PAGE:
INTRINSIC SEMICONDUCTOR 



53 



(2-14) and (2-16) give the approximate probability factors to be used in the 
calculation. 

Consider energy levels E 1 in the conduction band and E 2 in the valence 
band symmetrically placed about the center of the gap. For an energy range 
dE in both cases, the number of electrons in the conduction band is 

NiEJ dE = S(E 1 )F(E 1 ) dE (2-17) 

and the number of positive holes in energy range dE in the valence band is 



P(E 2 ) dE = S(E 2 )[l - F(E 2 )] dE 

(2-18) 



Assuming for simplicity that m c 
in Eqs. (2-8) and (2-9), 



Ey 



m, 



Thus, 



S(E ± ) = S(E 2 ) 

N(EJ _ FjEJ 
P(E 2 ) 



(2-19) 



F(E 2 ) 





_L 


y//////// 


dE 


X f 

y"^ Conduction band 
Center of gap 


>v Valence band 


V//////7S. 


dE 


\ | 



_ exp [(E F - EJ/kT] 
exp [(E 2 - E F )/kT] 
(2-20) 

assuming E x — E F » kT and E F - E 2 
» kT. 

Equation (2-20) applies to all sym- 
metrically placed elements on Fig. 2-6. 
Hence, the ratio of the numbers of elec- 
trons and positive holes for any element 
is the same as the ratio of the total 
numbers of electrons and positive holes 
in the semiconductor, which is unity for intrinsic material. Thus, 



E< 



S(E) -+ 

FIG. 2-6. Curve of S(E) versus E for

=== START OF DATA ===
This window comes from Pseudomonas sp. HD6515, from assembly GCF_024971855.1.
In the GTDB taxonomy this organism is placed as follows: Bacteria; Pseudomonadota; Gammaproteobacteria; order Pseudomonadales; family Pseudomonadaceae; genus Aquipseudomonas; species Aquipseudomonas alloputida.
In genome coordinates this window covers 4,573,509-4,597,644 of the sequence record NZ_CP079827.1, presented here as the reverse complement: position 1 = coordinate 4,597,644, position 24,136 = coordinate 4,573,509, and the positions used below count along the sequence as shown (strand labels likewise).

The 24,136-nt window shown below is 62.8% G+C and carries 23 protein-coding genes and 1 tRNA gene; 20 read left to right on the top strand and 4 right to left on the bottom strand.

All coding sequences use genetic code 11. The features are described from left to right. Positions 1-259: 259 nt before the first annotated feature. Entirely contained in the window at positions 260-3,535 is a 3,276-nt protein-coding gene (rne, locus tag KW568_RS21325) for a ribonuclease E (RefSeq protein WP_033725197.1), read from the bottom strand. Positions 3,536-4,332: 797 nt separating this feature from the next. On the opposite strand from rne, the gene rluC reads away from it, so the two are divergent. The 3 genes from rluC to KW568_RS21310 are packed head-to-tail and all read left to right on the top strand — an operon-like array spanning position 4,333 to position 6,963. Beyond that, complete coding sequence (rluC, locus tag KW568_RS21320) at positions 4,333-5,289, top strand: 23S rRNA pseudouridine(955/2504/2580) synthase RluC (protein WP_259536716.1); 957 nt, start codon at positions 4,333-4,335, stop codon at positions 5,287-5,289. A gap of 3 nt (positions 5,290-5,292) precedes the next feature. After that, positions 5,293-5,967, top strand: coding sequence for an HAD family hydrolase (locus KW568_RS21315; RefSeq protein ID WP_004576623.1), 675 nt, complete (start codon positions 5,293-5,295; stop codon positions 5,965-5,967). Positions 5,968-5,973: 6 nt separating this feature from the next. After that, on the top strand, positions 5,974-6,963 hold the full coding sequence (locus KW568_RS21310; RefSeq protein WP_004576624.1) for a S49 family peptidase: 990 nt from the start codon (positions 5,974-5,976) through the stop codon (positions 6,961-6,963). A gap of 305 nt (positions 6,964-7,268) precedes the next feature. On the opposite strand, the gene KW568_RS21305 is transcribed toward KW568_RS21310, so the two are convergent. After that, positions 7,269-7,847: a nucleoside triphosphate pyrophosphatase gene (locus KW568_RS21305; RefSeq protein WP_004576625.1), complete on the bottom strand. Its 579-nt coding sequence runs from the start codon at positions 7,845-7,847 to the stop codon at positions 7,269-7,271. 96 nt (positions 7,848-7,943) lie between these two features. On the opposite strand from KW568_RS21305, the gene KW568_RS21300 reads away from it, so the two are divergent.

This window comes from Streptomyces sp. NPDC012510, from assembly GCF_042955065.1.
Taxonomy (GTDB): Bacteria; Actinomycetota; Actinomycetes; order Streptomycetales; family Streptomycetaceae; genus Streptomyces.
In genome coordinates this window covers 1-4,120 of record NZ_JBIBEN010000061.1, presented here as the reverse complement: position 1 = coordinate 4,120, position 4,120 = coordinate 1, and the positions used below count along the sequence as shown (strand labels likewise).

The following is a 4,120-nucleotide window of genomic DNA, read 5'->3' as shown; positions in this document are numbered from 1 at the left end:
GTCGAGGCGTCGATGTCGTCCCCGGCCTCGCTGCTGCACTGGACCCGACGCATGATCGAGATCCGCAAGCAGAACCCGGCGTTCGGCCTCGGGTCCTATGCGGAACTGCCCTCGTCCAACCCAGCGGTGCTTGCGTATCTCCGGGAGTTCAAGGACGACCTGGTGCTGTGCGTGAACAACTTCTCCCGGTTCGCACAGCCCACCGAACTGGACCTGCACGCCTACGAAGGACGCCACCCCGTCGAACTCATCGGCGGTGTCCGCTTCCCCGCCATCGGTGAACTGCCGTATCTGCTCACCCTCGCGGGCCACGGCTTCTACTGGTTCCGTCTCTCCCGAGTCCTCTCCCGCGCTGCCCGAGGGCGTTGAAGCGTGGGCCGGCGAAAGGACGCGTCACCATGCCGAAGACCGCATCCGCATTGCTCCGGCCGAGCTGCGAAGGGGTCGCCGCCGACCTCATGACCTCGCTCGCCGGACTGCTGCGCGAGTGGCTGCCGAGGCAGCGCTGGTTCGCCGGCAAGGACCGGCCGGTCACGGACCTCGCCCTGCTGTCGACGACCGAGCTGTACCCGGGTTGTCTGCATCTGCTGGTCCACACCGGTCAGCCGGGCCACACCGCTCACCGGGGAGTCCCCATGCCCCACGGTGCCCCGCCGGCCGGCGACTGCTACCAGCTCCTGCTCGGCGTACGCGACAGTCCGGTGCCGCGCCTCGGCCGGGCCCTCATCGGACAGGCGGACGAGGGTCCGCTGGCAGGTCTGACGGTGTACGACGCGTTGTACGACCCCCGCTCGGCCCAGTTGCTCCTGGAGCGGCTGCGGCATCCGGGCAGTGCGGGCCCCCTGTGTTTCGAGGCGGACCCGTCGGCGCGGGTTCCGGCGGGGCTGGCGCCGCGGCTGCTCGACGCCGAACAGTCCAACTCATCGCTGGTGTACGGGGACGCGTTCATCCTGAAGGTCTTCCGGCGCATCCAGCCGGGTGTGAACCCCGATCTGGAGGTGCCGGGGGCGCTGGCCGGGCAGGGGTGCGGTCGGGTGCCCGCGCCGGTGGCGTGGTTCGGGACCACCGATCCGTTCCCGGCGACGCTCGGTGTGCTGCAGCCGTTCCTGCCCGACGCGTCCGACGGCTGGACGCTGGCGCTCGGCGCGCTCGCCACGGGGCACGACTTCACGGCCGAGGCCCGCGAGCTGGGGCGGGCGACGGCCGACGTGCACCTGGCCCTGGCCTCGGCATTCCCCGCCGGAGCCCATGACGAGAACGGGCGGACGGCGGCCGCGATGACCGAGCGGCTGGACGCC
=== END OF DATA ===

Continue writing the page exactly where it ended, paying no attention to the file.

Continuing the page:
an intrinsic semiconductor showing the 
location of elements spaced symmetric- 
ally about the center of the forbidden 
gap. 



Therefore, in Eq. (2-20) 



P(E 2 ) Pt 



Hip Hii Hi 2 



(2-21) 



kT 



or 



E P = 



kT 
E 2 + E 1 



(2-22) 



It will be recalled that the energy levels E 1 and E 2 were taken symmetrically 
about the center of the forbidden gap. Equation (2-22) shows that the Fermi 
level lies at the center of the forbidden gap for intrinsic material and that it is 
independent of temperature. The error introduced by putting m c = m v is 
small in practice (see Problem 2-7). 



54 



ELECTRONS AND HOLES IN SEMICONDUCTORS CHAP. 2 



2-4 n-type Semiconductor 

When atoms of group 5 material are introduced into an otherwise pure 
crystal of germanium or silicon, additional energy levels are introduced just 
below the bottom of the conduction band in the forbidden gap. The curve of 
available energy states versus energy is no longer symmetrical about the 
center, and the Fermi level is no longer at the center of the gap. 



! 


Conduction 
band 










^^y^ Donor 
r*-^ states 

~Jae~ ** 


— -■— — 


< 


^ 




Valence 
band 




(Expanded scale) 






0.5 1.0 


I 


S(E) -+ 
Energy state density 


F(E) -* 
Fermi factor 


*- P(E) 

Density of 

positive holes 

in valence 

band 


N(E) -+ 
Density of 
electrons in 
conduction 

band 



FIG. 2-7. The position of the Fermi level in an n-type semi- 
conductor. 



In Fig. 2-7, the Fermi level is shown at an energy AE above the center of 
the gap. By comparison with the case of the intrinsic semiconductor where 
the Fermi level is located at the center of the gap, the Fermi factor is increased